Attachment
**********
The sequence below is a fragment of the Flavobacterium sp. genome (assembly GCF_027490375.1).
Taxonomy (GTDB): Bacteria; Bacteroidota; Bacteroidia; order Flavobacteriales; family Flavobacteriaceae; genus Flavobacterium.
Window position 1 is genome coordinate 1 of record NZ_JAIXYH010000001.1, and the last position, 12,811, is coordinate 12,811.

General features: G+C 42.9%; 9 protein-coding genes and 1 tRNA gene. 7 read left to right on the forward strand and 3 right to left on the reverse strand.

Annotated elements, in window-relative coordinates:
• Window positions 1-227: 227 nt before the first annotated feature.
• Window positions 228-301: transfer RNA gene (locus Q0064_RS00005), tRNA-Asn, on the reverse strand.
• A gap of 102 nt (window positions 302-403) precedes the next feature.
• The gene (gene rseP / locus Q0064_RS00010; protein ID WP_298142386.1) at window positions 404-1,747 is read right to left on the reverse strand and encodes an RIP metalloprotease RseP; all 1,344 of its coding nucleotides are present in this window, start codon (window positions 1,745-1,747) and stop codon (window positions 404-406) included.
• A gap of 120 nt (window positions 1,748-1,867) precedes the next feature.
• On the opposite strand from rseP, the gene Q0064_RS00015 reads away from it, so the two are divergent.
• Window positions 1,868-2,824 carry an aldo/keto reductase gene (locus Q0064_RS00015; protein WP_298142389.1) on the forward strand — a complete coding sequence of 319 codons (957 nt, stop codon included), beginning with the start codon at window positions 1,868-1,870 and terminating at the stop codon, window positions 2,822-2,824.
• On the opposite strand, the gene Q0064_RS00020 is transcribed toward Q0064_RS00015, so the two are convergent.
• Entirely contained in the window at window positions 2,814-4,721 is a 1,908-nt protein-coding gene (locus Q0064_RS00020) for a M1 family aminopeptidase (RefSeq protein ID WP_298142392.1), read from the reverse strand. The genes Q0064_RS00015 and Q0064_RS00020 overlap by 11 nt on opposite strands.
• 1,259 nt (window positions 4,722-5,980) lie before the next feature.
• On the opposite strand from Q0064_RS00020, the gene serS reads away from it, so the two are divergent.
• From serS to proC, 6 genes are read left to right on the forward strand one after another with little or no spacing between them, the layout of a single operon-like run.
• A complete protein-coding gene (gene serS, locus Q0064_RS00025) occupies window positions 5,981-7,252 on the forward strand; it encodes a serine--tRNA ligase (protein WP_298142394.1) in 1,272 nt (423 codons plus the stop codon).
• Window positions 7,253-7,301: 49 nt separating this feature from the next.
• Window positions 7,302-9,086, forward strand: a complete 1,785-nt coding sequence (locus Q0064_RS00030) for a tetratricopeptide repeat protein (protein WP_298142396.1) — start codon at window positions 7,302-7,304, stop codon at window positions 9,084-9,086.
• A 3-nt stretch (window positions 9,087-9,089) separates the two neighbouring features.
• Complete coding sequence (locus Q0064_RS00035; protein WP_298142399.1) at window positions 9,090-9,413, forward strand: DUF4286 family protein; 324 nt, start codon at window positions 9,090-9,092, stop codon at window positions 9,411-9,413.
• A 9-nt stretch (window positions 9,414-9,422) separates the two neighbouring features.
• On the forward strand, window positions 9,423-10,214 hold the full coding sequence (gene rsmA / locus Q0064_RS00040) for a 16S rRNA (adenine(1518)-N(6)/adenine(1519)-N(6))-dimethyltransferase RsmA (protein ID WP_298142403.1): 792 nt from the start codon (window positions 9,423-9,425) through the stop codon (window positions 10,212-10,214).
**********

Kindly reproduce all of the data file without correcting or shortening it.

The sequence below is a fragment of the Flavobacterium sp. genome (assembly GCF_027490375.1).
Taxonomy (GTDB): Bacteria; Bacteroidota; Bacteroidia; order Flavobacteriales; family Flavobacteriaceae; genus Flavobacterium.
Window position 1 is genome coordinate 1 of record NZ_JAIXYH010000001.1, and the last position, 12,811, is coordinate 12,811.

General features: G+C 42.9%; 9 protein-coding genes and 1 tRNA gene. 7 read left to right on the forward strand and 3 right to left on the reverse strand.

Annotated elements, in window-relative coordinates:
• Window positions 1-227: 227 nt before the first annotated feature.
• Window positions 228-301: transfer RNA gene (locus Q0064_RS00005), tRNA-Asn, on the reverse strand.
• A gap of 102 nt (window positions 302-403) precedes the next feature.
• The gene (gene rseP / locus Q0064_RS00010; protein ID WP_298142386.1) at window positions 404-1,747 is read right to left on the reverse strand and encodes an RIP metalloprotease RseP; all 1,344 of its coding nucleotides are present in this window, start codon (window positions 1,745-1,747) and stop codon (window positions 404-406) included.
• A gap of 120 nt (window positions 1,748-1,867) precedes the next feature.
• On the opposite strand from rseP, the gene Q0064_RS00015 reads away from it, so the two are divergent.
• Window positions 1,868-2,824 carry an aldo/keto reductase gene (locus Q0064_RS00015; protein WP_298142389.1) on the forward strand — a complete coding sequence of 319 codons (957 nt, stop codon included), beginning with the start codon at window positions 1,868-1,870 and terminating at the stop codon, window positions 2,822-2,824.
• On the opposite strand, the gene Q0064_RS00020 is transcribed toward Q0064_RS00015, so the two are convergent.
• Entirely contained in the window at window positions 2,814-4,721 is a 1,908-nt protein-coding gene (locus Q0064_RS00020) for a M1 family aminopeptidase (RefSeq protein ID WP_298142392.1), read from the reverse strand. The genes Q0064_RS00015 and Q0064_RS00020 overlap by 11 nt on opposite strands.
• 1,259 nt (window positions 4,722-5,980) lie before the next feature.
• On the opposite strand from Q0064_RS00020, the gene serS reads away from it, so the two are divergent.
• From serS to proC, 6 genes are read left to right on the forward strand one after another with little or no spacing between them, the layout of a single operon-like run.
• A complete protein-coding gene (gene serS, locus Q0064_RS00025) occupies window positions 5,981-7,252 on the forward strand; it encodes a serine--tRNA ligase (protein WP_298142394.1) in 1,272 nt (423 codons plus the stop codon).
• Window positions 7,253-7,301: 49 nt separating this feature from the next.
• Window positions 7,302-9,086, forward strand: a complete 1,785-nt coding sequence (locus Q0064_RS00030) for a tetratricopeptide repeat protein (protein WP_298142396.1) — start codon at window positions 7,302-7,304, stop codon at window positions 9,084-9,086.
• A 3-nt stretch (window positions 9,087-9,089) separates the two neighbouring features.
• Complete coding sequence (locus Q0064_RS00035; protein WP_298142399.1) at window positions 9,090-9,413, forward strand: DUF4286 family protein; 324 nt, start codon at window positions 9,090-9,092, stop codon at window positions 9,411-9,413.
• A 9-nt stretch (window positions 9,414-9,422) separates the two neighbouring features.
• On the forward strand, window positions 9,423-10,214 hold the full coding sequence (gene rsmA / locus Q0064_RS00040) for a 16S rRNA (adenine(1518)-N(6)/adenine(1519)-N(6))-dimethyltransferase RsmA (protein ID WP_298142403.1): 792 nt from the start codon (window positions 9,423-9,425) through the stop codon (window positions 10,212-10,214).